There was a time—all of the 19th century—when the educated read history books and the slightly less educated read historical novels. This trend petered out sometime around the mid-20th century, under the impact of decolonization (which exposed much of “history” as Eurocentric), the rise and defeat of fascism (which exposed some of “history” as racist) and later, feminism and postmodernism (which, in different ways, revealed “history” to be often “his story”).
Lately, however, there has been a revival—both of popular histories (as in the “Mughal” books by William Dalrymple) and of historical fiction (as in Amitav Ghosh’s The Glass Palace or Hilary Mantel’s Booker-winner from last year, Wolf Hall).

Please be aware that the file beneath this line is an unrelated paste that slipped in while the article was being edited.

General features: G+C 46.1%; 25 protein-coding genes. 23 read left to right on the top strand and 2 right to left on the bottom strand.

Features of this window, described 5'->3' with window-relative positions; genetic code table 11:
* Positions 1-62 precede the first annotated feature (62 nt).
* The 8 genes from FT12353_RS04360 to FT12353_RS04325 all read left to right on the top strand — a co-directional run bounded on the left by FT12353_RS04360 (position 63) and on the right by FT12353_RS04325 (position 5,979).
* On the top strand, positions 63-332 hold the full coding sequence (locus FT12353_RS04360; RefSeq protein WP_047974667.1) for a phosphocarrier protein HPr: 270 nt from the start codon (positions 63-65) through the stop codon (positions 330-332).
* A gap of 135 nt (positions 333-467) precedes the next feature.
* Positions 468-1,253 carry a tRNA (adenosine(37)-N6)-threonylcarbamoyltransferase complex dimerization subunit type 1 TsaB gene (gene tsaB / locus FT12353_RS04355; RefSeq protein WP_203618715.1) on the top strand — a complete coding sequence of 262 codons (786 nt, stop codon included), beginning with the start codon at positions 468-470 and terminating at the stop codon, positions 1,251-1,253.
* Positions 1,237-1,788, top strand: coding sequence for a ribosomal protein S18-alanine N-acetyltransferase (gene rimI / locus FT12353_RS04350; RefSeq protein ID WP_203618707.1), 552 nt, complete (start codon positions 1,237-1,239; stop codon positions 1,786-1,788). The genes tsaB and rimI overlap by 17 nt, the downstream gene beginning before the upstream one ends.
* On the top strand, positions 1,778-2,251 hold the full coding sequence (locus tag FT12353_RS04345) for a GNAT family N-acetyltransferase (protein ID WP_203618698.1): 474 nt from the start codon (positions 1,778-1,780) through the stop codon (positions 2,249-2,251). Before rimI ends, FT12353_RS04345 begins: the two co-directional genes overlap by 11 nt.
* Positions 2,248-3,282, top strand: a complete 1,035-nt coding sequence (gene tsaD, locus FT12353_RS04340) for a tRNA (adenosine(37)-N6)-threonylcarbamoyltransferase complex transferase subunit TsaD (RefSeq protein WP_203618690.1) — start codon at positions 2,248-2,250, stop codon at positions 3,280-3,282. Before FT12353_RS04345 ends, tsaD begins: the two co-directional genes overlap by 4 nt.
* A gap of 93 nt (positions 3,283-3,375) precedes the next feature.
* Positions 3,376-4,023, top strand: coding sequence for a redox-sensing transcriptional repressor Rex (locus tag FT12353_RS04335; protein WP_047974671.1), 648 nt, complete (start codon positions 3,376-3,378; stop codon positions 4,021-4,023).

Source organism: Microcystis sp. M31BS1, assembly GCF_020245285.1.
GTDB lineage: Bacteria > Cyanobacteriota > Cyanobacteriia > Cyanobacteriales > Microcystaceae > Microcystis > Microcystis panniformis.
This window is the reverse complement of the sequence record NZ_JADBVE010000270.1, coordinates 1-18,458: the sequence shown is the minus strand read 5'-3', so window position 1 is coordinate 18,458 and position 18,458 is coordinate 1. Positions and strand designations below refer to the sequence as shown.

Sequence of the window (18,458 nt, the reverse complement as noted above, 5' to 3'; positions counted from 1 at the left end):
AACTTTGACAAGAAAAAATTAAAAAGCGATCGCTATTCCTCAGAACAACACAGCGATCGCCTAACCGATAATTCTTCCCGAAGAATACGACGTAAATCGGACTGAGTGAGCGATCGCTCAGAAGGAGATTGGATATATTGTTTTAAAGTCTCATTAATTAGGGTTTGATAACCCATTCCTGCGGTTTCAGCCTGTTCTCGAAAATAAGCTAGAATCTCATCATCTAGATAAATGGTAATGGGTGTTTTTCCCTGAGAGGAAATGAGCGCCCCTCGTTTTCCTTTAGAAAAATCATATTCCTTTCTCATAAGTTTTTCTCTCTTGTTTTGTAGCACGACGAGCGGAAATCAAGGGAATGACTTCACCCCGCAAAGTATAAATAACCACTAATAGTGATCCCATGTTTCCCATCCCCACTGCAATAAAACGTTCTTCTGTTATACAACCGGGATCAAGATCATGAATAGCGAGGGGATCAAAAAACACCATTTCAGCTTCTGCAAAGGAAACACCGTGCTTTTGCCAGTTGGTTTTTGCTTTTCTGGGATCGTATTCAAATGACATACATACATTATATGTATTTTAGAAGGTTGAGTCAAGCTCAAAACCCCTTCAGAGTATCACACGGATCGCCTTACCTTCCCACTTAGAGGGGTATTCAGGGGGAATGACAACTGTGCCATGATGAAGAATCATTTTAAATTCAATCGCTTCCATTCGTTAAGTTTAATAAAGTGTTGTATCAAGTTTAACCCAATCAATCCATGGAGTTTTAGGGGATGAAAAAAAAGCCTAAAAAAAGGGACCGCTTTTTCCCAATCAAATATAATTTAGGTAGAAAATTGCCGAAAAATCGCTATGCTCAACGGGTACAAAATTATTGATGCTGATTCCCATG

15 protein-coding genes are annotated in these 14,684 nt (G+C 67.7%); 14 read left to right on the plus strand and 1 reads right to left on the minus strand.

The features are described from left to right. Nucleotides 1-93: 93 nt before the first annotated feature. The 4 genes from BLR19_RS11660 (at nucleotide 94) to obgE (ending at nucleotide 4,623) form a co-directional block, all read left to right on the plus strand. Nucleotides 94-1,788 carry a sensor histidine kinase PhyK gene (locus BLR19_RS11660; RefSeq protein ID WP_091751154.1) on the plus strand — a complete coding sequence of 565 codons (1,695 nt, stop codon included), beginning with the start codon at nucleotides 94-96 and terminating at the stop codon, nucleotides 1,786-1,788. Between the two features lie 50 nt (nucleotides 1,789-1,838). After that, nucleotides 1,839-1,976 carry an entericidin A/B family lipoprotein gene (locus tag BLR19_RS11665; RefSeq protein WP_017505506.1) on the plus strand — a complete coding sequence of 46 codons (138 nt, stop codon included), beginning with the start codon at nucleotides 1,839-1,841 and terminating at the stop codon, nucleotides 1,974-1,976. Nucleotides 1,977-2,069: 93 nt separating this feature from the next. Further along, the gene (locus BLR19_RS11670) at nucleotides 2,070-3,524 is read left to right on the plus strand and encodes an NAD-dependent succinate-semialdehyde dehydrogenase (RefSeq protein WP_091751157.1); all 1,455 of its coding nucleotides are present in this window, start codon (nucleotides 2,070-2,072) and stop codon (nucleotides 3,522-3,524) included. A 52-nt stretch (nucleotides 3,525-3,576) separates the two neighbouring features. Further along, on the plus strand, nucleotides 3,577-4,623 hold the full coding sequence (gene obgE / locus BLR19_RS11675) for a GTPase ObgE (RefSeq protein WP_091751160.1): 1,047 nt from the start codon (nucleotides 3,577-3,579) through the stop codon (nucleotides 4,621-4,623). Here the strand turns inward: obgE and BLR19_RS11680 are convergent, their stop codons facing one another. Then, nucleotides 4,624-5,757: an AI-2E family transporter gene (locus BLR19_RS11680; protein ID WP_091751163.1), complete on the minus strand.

Jonathan Phillips’ Holy Warriors: A Modern History of the Crusades and Ira Berlin’s The Making of African America: The Four Great Migrations are sterling examples of good history books written, once again, for a large readership and not just for scholars.
Full report here Mint